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Rockies follow the new trend with Weiss hire, and more meetings notes

By Danny Knobler | Baseball Insider
Weiss has never been a full-time coach or manager, but is a familiar face in the Rockies organization. (Getty Images)

INDIAN WELLS, Calif. -- Baseball teams follow trends, especially successful trends.

So when Robin Ventura succeeded with the White Sox, and Mike Matheny succeeded with the Cardinals, you knew it wouldn't be long before another team tried a totally unproven manager.

Walt Weiss as Rockies manager?

Why not?

He was a high school coach last spring, but why not? He's never been a full-time coach or manager anywhere else, but why not?

Here's why not: Because if teams keep following this trend, they're certain to fail more often than they succeed.

Managing a big-league team is a tough job, much tougher than Ventura and Matheny made it seem. Hiring a guy with absolutely no professional managing or coaching experience is as nuts as Ventura thought it was when the White Sox first approached him for the job.

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It turned out the White Sox were right. It turned out the Cardinals were right.

Does that mean the Rockies are right, too?

As well respected as Weiss was as a player, they probably aren't right. But maybe he'll do as well as Ventura and Matheny did.

If so, maybe no one will ever hire an experienced manager again.

More notes from the first full day of the general managers' meetings:

• When the Mets announced Wednesday that had agreed to "part ways" with Jason Bay, it was basically a nice way of saying they released him. But there were some differences, beyond Bay's agreement to accept some of his remaining $21 million as deferred money. The biggest difference is that if Bay had been released, any other team could have signed him for 2013 for the major-league minimum. Now, instead, Bay can negotiate any contract he can get, and keep all the money.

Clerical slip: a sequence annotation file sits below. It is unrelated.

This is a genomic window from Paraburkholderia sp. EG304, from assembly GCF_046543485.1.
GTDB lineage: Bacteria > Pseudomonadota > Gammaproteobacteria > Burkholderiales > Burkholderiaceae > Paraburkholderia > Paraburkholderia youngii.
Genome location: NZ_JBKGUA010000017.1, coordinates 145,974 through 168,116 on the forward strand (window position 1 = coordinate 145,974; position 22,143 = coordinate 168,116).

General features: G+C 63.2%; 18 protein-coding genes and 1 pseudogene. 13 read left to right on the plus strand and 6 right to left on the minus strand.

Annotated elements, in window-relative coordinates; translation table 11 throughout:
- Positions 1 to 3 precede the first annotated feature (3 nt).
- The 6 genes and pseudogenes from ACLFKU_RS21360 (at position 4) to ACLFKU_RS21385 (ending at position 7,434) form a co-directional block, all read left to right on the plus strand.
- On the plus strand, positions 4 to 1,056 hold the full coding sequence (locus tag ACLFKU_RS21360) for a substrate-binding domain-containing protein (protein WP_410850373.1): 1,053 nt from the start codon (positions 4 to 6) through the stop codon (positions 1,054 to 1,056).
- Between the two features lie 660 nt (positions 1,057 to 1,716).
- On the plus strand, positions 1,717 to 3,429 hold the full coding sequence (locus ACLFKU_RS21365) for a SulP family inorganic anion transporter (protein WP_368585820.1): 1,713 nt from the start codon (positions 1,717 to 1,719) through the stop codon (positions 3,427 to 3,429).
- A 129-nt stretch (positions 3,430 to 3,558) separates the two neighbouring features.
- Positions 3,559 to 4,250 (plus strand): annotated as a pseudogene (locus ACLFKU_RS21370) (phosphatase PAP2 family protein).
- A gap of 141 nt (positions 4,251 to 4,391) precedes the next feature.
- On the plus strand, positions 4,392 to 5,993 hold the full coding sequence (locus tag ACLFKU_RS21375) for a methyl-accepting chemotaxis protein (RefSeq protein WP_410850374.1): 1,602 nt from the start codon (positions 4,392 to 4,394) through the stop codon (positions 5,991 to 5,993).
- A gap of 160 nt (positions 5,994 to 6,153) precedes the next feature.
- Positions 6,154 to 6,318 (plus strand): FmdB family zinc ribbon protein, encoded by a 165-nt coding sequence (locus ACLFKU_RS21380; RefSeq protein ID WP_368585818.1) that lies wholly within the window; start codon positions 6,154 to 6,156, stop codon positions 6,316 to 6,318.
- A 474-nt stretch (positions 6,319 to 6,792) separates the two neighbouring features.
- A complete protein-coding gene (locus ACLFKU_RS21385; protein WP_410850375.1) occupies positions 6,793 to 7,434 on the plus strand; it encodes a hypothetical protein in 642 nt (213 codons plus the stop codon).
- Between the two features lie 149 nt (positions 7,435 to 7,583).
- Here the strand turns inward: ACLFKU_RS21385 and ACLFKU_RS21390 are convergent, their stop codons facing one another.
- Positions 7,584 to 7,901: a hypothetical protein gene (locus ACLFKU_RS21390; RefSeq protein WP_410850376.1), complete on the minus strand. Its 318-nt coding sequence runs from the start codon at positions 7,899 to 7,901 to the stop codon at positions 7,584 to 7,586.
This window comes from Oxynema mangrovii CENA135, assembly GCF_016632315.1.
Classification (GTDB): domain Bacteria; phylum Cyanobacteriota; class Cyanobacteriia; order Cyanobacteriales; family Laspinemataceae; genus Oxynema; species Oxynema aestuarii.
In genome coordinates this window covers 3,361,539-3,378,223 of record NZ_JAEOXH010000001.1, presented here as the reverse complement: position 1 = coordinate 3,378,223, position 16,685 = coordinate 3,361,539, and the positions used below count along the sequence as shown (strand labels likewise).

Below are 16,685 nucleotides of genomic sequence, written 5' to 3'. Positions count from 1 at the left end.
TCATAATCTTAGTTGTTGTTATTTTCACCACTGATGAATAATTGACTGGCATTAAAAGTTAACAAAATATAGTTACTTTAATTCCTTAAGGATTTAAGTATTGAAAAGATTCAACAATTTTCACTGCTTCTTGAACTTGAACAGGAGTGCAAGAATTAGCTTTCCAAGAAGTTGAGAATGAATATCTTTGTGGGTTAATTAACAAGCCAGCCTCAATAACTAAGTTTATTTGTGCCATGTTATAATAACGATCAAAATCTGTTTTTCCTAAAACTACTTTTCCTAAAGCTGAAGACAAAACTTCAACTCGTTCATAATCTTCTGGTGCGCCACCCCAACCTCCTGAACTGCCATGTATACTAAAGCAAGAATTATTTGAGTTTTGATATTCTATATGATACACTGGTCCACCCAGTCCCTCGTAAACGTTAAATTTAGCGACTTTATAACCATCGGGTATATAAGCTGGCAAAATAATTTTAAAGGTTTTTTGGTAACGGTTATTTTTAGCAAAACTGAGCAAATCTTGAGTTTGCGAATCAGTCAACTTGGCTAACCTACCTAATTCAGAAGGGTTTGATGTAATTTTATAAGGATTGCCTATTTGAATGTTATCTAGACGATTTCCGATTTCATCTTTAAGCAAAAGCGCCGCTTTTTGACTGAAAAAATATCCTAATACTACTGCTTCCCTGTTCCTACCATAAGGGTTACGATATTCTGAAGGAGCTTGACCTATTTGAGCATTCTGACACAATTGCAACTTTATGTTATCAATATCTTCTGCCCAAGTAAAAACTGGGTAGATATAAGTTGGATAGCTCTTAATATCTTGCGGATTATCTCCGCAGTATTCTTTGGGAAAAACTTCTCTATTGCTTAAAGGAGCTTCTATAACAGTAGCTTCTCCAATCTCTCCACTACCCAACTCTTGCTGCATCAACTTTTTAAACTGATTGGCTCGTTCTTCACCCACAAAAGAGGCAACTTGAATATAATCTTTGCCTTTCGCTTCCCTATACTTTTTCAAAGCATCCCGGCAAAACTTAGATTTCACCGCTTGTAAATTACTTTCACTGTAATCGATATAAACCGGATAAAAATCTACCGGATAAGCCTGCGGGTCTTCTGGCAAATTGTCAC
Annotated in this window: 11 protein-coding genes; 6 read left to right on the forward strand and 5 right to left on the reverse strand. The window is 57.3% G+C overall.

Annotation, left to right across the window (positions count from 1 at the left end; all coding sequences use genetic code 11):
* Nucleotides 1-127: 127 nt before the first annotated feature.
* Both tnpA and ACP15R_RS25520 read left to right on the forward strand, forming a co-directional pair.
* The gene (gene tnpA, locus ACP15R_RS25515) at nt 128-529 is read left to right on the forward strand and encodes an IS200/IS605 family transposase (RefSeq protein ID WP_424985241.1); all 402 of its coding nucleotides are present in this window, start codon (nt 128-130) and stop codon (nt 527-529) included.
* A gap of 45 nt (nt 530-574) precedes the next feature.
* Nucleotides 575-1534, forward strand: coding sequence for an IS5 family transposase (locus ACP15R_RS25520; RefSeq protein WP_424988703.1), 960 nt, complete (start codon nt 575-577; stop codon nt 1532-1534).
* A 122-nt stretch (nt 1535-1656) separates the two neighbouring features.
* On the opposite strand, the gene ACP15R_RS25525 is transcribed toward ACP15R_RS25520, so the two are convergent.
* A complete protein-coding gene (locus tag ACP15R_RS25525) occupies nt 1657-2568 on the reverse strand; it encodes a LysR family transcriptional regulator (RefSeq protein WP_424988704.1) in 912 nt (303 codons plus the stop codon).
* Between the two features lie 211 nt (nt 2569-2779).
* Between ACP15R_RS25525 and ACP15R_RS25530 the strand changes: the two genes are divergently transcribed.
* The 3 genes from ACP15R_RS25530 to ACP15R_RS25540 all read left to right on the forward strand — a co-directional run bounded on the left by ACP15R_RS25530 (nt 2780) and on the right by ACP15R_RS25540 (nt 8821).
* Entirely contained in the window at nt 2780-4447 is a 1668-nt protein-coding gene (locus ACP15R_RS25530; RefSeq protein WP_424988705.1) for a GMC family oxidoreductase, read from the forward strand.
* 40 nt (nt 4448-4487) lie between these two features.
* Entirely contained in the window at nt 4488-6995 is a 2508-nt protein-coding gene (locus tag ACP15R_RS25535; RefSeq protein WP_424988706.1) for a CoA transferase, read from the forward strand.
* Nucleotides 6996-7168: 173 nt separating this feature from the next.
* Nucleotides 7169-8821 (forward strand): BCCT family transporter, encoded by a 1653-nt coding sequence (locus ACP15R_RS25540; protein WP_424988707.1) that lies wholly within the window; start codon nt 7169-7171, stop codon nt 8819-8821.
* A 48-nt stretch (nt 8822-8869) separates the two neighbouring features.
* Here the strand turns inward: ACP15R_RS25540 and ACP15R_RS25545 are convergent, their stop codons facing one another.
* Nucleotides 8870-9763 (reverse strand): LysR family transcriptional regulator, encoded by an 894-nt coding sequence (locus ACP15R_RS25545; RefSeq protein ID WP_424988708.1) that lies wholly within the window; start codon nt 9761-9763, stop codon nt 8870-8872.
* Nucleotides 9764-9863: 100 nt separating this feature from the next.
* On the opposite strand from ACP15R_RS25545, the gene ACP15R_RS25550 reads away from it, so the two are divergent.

Bay's struggles in New York mean that he won't get huge money, obviously. But quite a few teams could have interest in taking a flyer on him, including possibly the Mariners, Pirates, Indians and Red Sox.

Braves general manager Frank Wren confirmed that his team's clear preference is to add a right-handed hitter in the middle of the lineup, which would seem to rule out Josh Hamilton, but not Justin Upton. The Braves can add money, both because Chipper Jones retired and Michael Bourn is likely to leave as a free agent, and also because they expect their overall payroll to go up a little this year.

But the Braves also expect the arbitration-eligible players they plan to keep to go from making about $10-11 million in 2012 to making about $29 million in 2013.

"We have plenty of flexibility," Wren said. "But it may not be as much as advertised."

• The Phillies also strongly prefer a right-handed hitter to add to the middle of their lineup, no surprise given that both Chase Utley and Ryan Howard bat left-handed.

• The Rangers aren't saying there's no chance that they trade Elvis Andrus, but the chances seem slim. So how will they fit Jurickson Profar into the 2013 infield, as they still seem determined to do? The most likely option seems to be moving Ian Kinsler to another position, either the outfield or first base.

Vernon Wells started 12 of the Angels' final 21 games last year, but general manager Jerry Dipoto insisted again Wednesday that Wells will be the team's fourth outfielder in 2013. Dipoto called Mike Trout, Mark Trumbo and Peter Bourjos the team's "three primary outfielders."

• The A's still don't have an answer on their attempt to move to San Jose, and general manager Billy Beane said he's not absolutely counting on getting one soon. Owner Lew Wolff said in September that he expected the decision to be settled within a year.

"I think we all believe that, but it may be our wishful thinking," Beane said. "That was the great thing about this year. It was a great distraction."

Beane praised Tigers manager Jim Leyland for openly saying before Game 5 of the Division Series that he planned to keep Justin Verlander in the game until it was decided. Beane said that kept the A's from thinking they could get Verlander out of the game and win against the Tigers bullpen.

"I'm not sure our players saw it, but it psyched me out," he said.

• The Orioles are committed to keeping Manny Machado at third base in 2013. Machado was a shortstop all the way through the minors, and even when he came up to the big leagues as a third baseman, there was talk that the move could be temporary. But the Orioles are committed to J.J. Hardy at shortstop, and believe Machado could become a gold glove third baseman.

 
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